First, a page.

- Lichtenberg, Erik, and David Zilberman. 1986. The welfare economics of Price supports in U.S. Agriculture. The American Economic Review 76: 1135–1141.Google Scholar
- MacDonald, James. 2008. The Economic Organization of U.S. Broiler Production. In Economic Information Bulletin EIB 38. Washington D.C.: USDA Economic Research Service.Google Scholar
- MacDonald, James M., and William D. McBride. 2009. The Transformation of U.S. Livestock Agriculture: Scale, Efficiency, and Risks. In Economic Information Bulletin EIB-43. Washington D.C.: U.S. Department of Agriculture.Google Scholar
- Martin, Michael. 1976. A critique of moral vegetarianism. Reason Papers 3: 13–43.Google Scholar
- Martin, Adrienne. 2015. Factory farming and consumer complicity. In Philosophy comes to dinner: Arguments about the ethics of eating, ed. Andrew Chignell, Terence Cuneo, and Matthew C. Halteman. New York: Routledge.Google Scholar
- Martinez, Steve W. 1999. Vertical coordination in the pork and broiler industries: Implications for pork and chicken products. In Agricultural Economic Report AER777. Washington D.C.: USDA Economic Research Service.Google Scholar
- Martinez, Steve W. 2002. Vertical Coordination of Marketing Systems: Lessons From the Poultry, Egg, and Pork Industries. In Agricultural economic report 807. Washington, DC: U.S. Department of Agriculture.Google Scholar
- McBride, William D., and Nigel Key. 2007. Characteristics and Production Costs of U.S. Hog Farms, 2004. In Economic information bulletin 32. Washington D.C.: U.S. Department of Agriculture.Google Scholar
- McMullen, Steven. 2016a. Animals and the economy. Palgrave macmillan animal ethics series. London: Palgrave Macmillan.Google Scholar
- McMullen, Steven. 2016b. An Ethical Consumer Capitalism. In The Future of Meat Without Animals, ed. Brianne Donaldson and Christopher Carter. Lanham, MD: Rowman & Littlefield International.Google Scholar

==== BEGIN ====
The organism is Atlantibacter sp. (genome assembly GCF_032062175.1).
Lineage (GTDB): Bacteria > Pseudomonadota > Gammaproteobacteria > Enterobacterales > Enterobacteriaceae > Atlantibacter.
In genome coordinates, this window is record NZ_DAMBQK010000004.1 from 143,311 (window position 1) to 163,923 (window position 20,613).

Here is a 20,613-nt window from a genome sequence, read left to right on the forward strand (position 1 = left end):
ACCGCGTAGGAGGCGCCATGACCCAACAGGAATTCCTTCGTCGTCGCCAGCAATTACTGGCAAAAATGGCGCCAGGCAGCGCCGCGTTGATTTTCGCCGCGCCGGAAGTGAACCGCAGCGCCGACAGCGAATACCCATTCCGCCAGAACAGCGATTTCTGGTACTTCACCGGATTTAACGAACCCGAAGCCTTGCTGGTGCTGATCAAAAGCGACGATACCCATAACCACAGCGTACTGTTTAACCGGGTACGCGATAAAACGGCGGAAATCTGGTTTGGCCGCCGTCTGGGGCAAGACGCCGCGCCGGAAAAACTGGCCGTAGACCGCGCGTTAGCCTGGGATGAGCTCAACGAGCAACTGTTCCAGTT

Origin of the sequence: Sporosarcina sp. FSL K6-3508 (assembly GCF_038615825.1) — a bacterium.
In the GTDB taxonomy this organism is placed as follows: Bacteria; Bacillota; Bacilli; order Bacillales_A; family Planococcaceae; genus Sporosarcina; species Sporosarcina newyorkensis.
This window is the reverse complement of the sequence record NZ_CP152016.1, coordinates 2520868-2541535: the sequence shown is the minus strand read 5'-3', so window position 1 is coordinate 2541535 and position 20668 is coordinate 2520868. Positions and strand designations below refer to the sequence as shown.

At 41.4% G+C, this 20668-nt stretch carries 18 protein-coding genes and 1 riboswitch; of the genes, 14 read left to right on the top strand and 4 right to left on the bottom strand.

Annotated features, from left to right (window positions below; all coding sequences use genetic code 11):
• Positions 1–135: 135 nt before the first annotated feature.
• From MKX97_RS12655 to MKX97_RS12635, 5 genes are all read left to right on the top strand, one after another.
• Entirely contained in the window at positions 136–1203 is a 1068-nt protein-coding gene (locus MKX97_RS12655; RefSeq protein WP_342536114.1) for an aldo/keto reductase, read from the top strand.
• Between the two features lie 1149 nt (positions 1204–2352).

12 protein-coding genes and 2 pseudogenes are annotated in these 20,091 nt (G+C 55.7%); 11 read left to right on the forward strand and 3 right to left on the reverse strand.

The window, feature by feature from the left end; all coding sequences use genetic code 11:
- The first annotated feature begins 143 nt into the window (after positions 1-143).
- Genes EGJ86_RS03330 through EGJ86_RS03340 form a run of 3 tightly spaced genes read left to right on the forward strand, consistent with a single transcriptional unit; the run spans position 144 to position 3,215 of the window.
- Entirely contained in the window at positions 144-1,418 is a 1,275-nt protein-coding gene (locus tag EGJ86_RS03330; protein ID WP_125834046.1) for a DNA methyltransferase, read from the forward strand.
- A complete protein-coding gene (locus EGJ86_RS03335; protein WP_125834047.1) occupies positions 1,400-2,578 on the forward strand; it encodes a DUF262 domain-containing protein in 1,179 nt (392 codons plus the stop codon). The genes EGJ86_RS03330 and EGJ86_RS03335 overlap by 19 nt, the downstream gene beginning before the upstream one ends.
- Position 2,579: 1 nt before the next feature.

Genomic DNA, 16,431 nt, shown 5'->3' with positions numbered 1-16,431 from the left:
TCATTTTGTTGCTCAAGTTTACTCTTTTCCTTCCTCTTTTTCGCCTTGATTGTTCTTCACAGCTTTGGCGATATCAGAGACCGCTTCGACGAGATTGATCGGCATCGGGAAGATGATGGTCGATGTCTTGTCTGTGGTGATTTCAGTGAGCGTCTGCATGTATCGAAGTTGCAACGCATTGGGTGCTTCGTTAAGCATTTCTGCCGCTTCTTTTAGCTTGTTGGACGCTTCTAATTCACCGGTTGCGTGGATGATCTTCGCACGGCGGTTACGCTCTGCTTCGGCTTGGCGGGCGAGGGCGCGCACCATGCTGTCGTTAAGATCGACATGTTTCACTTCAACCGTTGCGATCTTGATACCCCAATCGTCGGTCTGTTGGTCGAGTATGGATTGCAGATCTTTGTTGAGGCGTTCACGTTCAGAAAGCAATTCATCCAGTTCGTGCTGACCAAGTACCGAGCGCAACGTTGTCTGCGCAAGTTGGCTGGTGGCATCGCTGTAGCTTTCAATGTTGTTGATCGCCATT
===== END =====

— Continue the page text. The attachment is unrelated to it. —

- McPherson, Tristam. 2015. Why I am a vegan (and you should be one too). In Philosophy comes to dinner: Arguments about the ethics of eating, ed. Andrew Chignell, Terence Cuneo, and Matthew C. Halteman, 73–91. New York: Routledge.Google Scholar
- McWilliams, James E. 2010. Just food: Where locavores get it wrong and how we can truly eat responsibly. Reprint ed. New York: Back Bay Books.Google Scholar
- Mena, Carlos, Leon A. Terry, Adrian Williams, and Lisa Ellram. 2014. Causes of waste across multi-tier supply networks: Cases in the UK food sector. International Journal of Production Economics 152. Sustainable Food Supply Chain Management: 144–158. https://doi.org/10.1016/j.ijpe.2014.03.012.
- Nobis, Nathan, and Dan Hooley. 2015. A Moral Argument for Veganism. In Philosophy comes to dinner: Arguments about the ethics of eating, ed. Andrew Chignell, Terence Cuneo, and Matthew C. Halteman, 92–108. New York: Routledge.Google Scholar
- Regmi, Anita, and James L. Seale. 2010. Cross-Price Elasticities of Demand Across 114 Countries. In Technical bulletin TB-1925. Washington, D.C.: USDA Economic Research Service.Google Scholar
- Salin, Victoria. 2000. Information technology and cattle-beef supply chains. American Journal of Agricultural Economics 82. https://doi.org/10.1111/0002-9092.00107.
- Singer, Peter. 2009. Animal liberation: The definitive classic of the animal movement. New York: Harper Perennial.Google Scholar
- Sumner, D.A., H. Gow, D. Hayes, W. Matthews, B. Norwood, J.T. Rosen-Molina, and W. Thurman. 2011. Economic and market issues on the sustainability of egg production in the United States: Analysis of alternative production systems. Poultry Science 90: 241–250. https://doi.org/10.3382/ps.2010-00822.CrossRefGoogle Scholar
- The Pew Environment Group. 2013a. Big Chicken: Pollution and Industrial Poultry Production in America. The Pew Charitable Trusts: Washington D.C.Google Scholar
- The Pew Environment Group. 2013b. The Business of Broilers: Hidden Costs of Putting a Chicken on Every Grill. The Pew Charitable Trusts: Washington D.C.Google Scholar
- Tomek, William G., and Harry M. Kaiser. 2014. Agricultural Product Prices. Ithaca: Cornell University Press.Google Scholar
- Warfield, Ted A. 2015. Eating dead animals: Meat eating, meat purchasing, and proving too much. In Philosophy comes to dinner: Arguments about the ethics of eating, ed. Andrew Chignell, Terence Cuneo, and Matthew C. Halteman, 151–162. New York: Routledge.Google Scholar